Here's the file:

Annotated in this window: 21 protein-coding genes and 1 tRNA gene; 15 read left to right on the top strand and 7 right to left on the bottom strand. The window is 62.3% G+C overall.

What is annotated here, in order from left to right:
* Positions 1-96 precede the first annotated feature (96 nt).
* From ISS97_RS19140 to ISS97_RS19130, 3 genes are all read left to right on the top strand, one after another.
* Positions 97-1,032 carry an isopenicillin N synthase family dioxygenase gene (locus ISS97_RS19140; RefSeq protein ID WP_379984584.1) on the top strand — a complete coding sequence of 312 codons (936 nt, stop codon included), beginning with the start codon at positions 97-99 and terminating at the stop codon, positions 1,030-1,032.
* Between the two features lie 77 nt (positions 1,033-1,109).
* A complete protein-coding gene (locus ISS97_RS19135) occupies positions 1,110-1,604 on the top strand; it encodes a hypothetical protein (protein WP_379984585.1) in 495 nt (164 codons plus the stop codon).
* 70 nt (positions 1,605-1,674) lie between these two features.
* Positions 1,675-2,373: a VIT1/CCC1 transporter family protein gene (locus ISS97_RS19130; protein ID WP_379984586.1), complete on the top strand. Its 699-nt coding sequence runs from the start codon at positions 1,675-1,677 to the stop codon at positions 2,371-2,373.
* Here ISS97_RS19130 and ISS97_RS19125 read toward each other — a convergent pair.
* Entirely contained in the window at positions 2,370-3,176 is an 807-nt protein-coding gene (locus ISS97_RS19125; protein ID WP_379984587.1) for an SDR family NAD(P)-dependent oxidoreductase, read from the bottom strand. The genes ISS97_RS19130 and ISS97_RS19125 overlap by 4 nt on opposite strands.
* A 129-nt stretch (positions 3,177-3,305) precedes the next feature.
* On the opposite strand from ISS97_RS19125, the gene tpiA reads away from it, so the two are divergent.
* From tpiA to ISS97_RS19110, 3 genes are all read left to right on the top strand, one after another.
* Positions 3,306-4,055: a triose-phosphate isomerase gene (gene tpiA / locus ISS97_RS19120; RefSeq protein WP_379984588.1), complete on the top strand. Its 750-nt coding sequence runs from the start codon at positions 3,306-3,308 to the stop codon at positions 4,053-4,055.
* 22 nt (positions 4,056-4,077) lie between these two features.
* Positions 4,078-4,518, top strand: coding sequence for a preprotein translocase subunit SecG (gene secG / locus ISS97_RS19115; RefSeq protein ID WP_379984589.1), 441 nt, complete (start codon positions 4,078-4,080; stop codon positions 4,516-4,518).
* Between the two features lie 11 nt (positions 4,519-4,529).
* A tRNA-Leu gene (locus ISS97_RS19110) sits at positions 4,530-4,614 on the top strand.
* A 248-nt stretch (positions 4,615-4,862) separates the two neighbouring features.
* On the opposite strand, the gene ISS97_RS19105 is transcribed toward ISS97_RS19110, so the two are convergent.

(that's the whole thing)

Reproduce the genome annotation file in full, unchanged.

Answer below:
Annotated in this window: 21 protein-coding genes and 1 tRNA gene; 15 read left to right on the top strand and 7 right to left on the bottom strand. The window is 62.3% G+C overall.

What is annotated here, in order from left to right:
* Positions 1-96 precede the first annotated feature (96 nt).
* From ISS97_RS19140 to ISS97_RS19130, 3 genes are all read left to right on the top strand, one after another.
* Positions 97-1,032 carry an isopenicillin N synthase family dioxygenase gene (locus ISS97_RS19140; RefSeq protein ID WP_379984584.1) on the top strand — a complete coding sequence of 312 codons (936 nt, stop codon included), beginning with the start codon at positions 97-99 and terminating at the stop codon, positions 1,030-1,032.
* Between the two features lie 77 nt (positions 1,033-1,109).
* A complete protein-coding gene (locus ISS97_RS19135) occupies positions 1,110-1,604 on the top strand; it encodes a hypothetical protein (protein WP_379984585.1) in 495 nt (164 codons plus the stop codon).
* 70 nt (positions 1,605-1,674) lie between these two features.
* Positions 1,675-2,373: a VIT1/CCC1 transporter family protein gene (locus ISS97_RS19130; protein ID WP_379984586.1), complete on the top strand. Its 699-nt coding sequence runs from the start codon at positions 1,675-1,677 to the stop codon at positions 2,371-2,373.
* Here ISS97_RS19130 and ISS97_RS19125 read toward each other — a convergent pair.
* Entirely contained in the window at positions 2,370-3,176 is an 807-nt protein-coding gene (locus ISS97_RS19125; protein ID WP_379984587.1) for an SDR family NAD(P)-dependent oxidoreductase, read from the bottom strand. The genes ISS97_RS19130 and ISS97_RS19125 overlap by 4 nt on opposite strands.
* A 129-nt stretch (positions 3,177-3,305) precedes the next feature.
* On the opposite strand from ISS97_RS19125, the gene tpiA reads away from it, so the two are divergent.
* From tpiA to ISS97_RS19110, 3 genes are all read left to right on the top strand, one after another.
* Positions 3,306-4,055: a triose-phosphate isomerase gene (gene tpiA / locus ISS97_RS19120; RefSeq protein WP_379984588.1), complete on the top strand. Its 750-nt coding sequence runs from the start codon at positions 3,306-3,308 to the stop codon at positions 4,053-4,055.
* 22 nt (positions 4,056-4,077) lie between these two features.
* Positions 4,078-4,518, top strand: coding sequence for a preprotein translocase subunit SecG (gene secG / locus ISS97_RS19115; RefSeq protein ID WP_379984589.1), 441 nt, complete (start codon positions 4,078-4,080; stop codon positions 4,516-4,518).
* Between the two features lie 11 nt (positions 4,519-4,529).
* A tRNA-Leu gene (locus ISS97_RS19110) sits at positions 4,530-4,614 on the top strand.
* A 248-nt stretch (positions 4,615-4,862) separates the two neighbouring features.
* On the opposite strand, the gene ISS97_RS19105 is transcribed toward ISS97_RS19110, so the two are convergent.